“We also hope relevant countries and international financial institutions will work with China and continue to play a constructive role in helping Sri Lanka overcome the current difficulties, ease its debt burden and realise sustainable development,” she added.

She said China has long-standing sound cooperation with the IMF and other international economic and financial institutions.

The spokesperson avoided any mention of debt restructuring, a prerequisite for the IMF extended fund facility (EFF).

Nearly a fifth of Sri Lanka’s public external debt is held by China, according to one calculation. The emerging superpower has been generous in Sri Lanka’s time of need, extending much needed assistance in the form of rice, medicine and other commodities.

The latest arrival in the Colombo port from China was 2 billion Sri Lankan rupees worth of essential medicines and medical supplies, delivered on Tuesday.

However, critics say China is doing everything but what Sri Lanka really needs: agreeing to restructure its outstanding debt.

At least one Sri Lankan opposition MP has demanded that China agree to a restructure.


Sri Lanka debt restructuring: opposition MP warns of “China go home” protests

Tamil National Alliance (TNA) legislator Shanakiyan Rasamanickam, who had been on the warpath with Beijing over an apparent lethargy in helping the crisis-hit island nation restructure its debt, recently warned of a “China, go home” protest campaign similar to the “Gota, go home” protests that unseated the country’s powerful former president in July.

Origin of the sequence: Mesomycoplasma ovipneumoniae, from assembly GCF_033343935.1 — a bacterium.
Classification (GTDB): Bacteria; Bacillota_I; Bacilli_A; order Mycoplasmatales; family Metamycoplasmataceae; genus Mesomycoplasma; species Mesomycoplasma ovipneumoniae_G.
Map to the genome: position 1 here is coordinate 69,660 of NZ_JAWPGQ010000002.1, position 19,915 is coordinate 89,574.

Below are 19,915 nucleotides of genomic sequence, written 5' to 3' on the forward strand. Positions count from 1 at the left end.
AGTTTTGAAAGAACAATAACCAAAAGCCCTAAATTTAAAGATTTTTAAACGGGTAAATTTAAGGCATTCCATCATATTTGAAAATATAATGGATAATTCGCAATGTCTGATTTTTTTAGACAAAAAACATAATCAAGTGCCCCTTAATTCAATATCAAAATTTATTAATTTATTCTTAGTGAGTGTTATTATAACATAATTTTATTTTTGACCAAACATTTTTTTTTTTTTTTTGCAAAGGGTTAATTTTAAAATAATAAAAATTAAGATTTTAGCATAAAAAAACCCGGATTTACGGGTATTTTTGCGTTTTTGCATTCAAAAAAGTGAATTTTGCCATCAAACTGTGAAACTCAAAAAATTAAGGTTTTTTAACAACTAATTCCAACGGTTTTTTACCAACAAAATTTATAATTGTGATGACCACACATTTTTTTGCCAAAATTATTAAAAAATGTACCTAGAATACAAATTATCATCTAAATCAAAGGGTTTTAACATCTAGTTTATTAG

The MP told parliament last Friday December 02 that Sri Lanka owes 7.4 billion dollars to China, a nearly 20-trillion dollar economy, and if the latter was was a true friend, it would agree to either write off this debt or at least help restructure it.

Colombo has been vague at best on the status of ongoing restructure talks with Sri Lanka’s creditors, and opposition lawmakers and others have expressed concern over what seems to be a worrying delay. Rasamanickam and others have claimed that China, Sri Lanka’s largest bilateral creditor, is the reason for the apparent standstill. (Colombo/Dec06/2022)

Continue Reading